Heifer International and My Brother’s Gifts

Today’s post from Jenn Schultz Simmons, who works as a pastor at  a church in Springfield, Mo. Jenn gives us a personal look at Heifer International  and how her family chose to keep their loved one’s spirit of giving alive. Her poignant words remind all of us that our lives create ripples of change, and that our generosity lives on long after we are gone. 

My mother walked up the stairs and said, “Heifer, I want to invite our family and friends to give animals in Sean’s memory.” When my brother died very suddenly at at 27 after suffering a head injury and severe trauma we searched for the best way to invite our family and friends to celebrate his life.  Years ago he put the heart donation sticker on his drivers license.  He wanted to be an organ donor. So, when we had to decide how we wanted to honor and celebrate the life of my brother, giving flocks of chicks, ducks, rabbits, and cows was a perfect fit.

Jenn and her brother Sean

Jenn and her brother Sean

Over the years, I have had the privilege to see the work of Heifer International first hand.  In Nicaragua, I had the opportunity to meet families that received pigs, trees, plants, and chickens from Heifer International.  The pig farmer, a mother of three kids,  was so proud of her pig and the way she had changed the lives of those living in their village.  Her children had the opportunity to go school all because of a pig. After receiving lessons about how to care for their pig, they were asked to teach others in their community.  I met their pig as she was about to give birth to the next generation of pigs and impact a whole new family.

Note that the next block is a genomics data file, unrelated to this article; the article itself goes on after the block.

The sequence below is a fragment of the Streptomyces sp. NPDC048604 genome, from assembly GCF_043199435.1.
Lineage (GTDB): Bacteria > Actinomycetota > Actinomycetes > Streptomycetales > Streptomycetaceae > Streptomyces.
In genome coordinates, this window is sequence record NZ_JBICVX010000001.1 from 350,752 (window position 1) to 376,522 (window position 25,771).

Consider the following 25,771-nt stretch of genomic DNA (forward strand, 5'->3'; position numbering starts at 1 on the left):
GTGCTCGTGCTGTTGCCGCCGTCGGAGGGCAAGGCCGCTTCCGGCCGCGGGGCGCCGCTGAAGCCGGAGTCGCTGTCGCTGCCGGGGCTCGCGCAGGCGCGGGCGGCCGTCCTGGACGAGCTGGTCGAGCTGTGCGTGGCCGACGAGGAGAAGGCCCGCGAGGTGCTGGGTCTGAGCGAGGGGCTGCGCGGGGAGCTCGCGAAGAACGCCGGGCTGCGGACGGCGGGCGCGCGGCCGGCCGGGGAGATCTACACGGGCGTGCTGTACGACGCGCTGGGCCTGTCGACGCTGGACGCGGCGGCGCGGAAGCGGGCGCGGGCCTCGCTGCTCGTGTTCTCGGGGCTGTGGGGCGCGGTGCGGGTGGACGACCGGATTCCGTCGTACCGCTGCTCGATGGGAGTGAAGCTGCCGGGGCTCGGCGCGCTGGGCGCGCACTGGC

While serving at Webster Groves Christian Church, I had the honor of getting to take youth and adults to the Heifer Ranch in Perryville, AR.  Everyday we signed up for new classes and chores.  Some of us learned about bees, others milked goats, while some cut down trees.  One night we stayed in the global village representing many different countries and situations.  There was a refugee camp, an urban setting, and various economic experiences in numerous countries.  Some youth had to sleep on the hard floor while others had a bed.  Each youth was given some resources and then had to decide how to share their resources for the night so that they could eat.  The overall experience at the Ranch gave the youth and adults hands on experience to begin to understand how animals really can change the lives of people and impact communities.

When I first saw the work of Heifer, I asked my family members to buy me chickens for the holidays.  At first my brother thought it was silly to ask for a flock of chicks for people in another country (I mean how do you put that in a Christmas box?), but over time, and with many stories of the difference those chickens made in people’s lives, he began to love it.  Now over the years, we have given flocks of chicks, ducks, and trees as Christmas gifts in our family.

We decided to ask our friends and family to celebrate Sean’s life by giving to Heifer. We realized giving animals through Heifer to families all over the world so that others might have new life was another way to honor my brother’s decision to give new life to others via organ donation.  Now, in celebration of my brother, chickens, pigs,  and heifers will impact new families and communities all over the world.

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About Sophia's Pockets

Searching Sophia’s Pockets is a website dedicated to global spiritual journeys created by two feminist Christians who believe in wisdom, love ...and lint

4 thoughts on “Heifer International and My Brother’s Gifts

  1. Pingback: Heifer International and My Brother’s Gifts | THE STRATEGIC LEARNER

  2. So totally appropriate in an age and country where we have everything we need, and usually what we don’t need, to think about those less fortunate in such a practical, investment kind of way. And loved to hear first hand what a difference this makes! So, Jenni, I’m all about those chickens for Christmas! Let’s think about a new tradition in the Taylor family…

  3. Pingback: The Top 10 Tradition | Searching Sophia's Pockets

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